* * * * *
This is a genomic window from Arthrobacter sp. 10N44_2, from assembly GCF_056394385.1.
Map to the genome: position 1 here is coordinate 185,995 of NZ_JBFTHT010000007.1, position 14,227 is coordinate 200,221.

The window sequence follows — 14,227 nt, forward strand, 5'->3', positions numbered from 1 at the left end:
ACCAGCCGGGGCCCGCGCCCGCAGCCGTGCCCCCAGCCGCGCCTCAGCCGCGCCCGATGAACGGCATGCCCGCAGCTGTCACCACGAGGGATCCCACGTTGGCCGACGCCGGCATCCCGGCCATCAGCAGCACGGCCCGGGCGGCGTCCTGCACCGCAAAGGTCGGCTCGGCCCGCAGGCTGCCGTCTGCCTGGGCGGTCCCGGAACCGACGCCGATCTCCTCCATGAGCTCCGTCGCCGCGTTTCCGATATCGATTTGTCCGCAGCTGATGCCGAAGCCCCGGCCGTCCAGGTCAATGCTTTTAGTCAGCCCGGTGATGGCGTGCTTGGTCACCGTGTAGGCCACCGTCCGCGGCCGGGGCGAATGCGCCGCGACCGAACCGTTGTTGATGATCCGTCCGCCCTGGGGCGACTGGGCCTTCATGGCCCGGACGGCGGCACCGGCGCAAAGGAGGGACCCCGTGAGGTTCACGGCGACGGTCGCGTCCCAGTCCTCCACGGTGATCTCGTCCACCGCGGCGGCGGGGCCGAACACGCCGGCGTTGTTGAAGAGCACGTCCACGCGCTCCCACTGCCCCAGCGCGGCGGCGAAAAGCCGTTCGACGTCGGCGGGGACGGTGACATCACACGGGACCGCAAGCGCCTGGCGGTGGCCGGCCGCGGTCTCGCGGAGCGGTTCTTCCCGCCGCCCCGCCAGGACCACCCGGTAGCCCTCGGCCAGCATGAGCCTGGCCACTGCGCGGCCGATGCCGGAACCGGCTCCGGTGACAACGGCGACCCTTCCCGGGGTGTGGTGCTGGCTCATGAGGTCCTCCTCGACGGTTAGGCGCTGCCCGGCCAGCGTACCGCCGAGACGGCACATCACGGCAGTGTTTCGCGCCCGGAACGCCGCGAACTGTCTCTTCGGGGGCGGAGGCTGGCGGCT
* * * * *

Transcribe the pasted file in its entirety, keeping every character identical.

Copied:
This is a genomic window from Arthrobacter sp. 10N44_2, from assembly GCF_056394385.1.
Map to the genome: position 1 here is coordinate 185,995 of NZ_JBFTHT010000007.1, position 14,227 is coordinate 200,221.

The window sequence follows — 14,227 nt, forward strand, 5'->3', positions numbered from 1 at the left end:
ACCAGCCGGGGCCCGCGCCCGCAGCCGTGCCCCCAGCCGCGCCTCAGCCGCGCCCGATGAACGGCATGCCCGCAGCTGTCACCACGAGGGATCCCACGTTGGCCGACGCCGGCATCCCGGCCATCAGCAGCACGGCCCGGGCGGCGTCCTGCACCGCAAAGGTCGGCTCGGCCCGCAGGCTGCCGTCTGCCTGGGCGGTCCCGGAACCGACGCCGATCTCCTCCATGAGCTCCGTCGCCGCGTTTCCGATATCGATTTGTCCGCAGCTGATGCCGAAGCCCCGGCCGTCCAGGTCAATGCTTTTAGTCAGCCCGGTGATGGCGTGCTTGGTCACCGTGTAGGCCACCGTCCGCGGCCGGGGCGAATGCGCCGCGACCGAACCGTTGTTGATGATCCGTCCGCCCTGGGGCGACTGGGCCTTCATGGCCCGGACGGCGGCACCGGCGCAAAGGAGGGACCCCGTGAGGTTCACGGCGACGGTCGCGTCCCAGTCCTCCACGGTGATCTCGTCCACCGCGGCGGCGGGGCCGAACACGCCGGCGTTGTTGAAGAGCACGTCCACGCGCTCCCACTGCCCCAGCGCGGCGGCGAAAAGCCGTTCGACGTCGGCGGGGACGGTGACATCACACGGGACCGCAAGCGCCTGGCGGTGGCCGGCCGCGGTCTCGCGGAGCGGTTCTTCCCGCCGCCCCGCCAGGACCACCCGGTAGCCCTCGGCCAGCATGAGCCTGGCCACTGCGCGGCCGATGCCGGAACCGGCTCCGGTGACAACGGCGACCCTTCCCGGGGTGTGGTGCTGGCTCATGAGGTCCTCCTCGACGGTTAGGCGCTGCCCGGCCAGCGTACCGCCGAGACGGCACATCACGGCAGTGTTTCGCGCCCGGAACGCCGCGAACTGTCTCTTCGGGGGCGGAGGCTGGCGGCT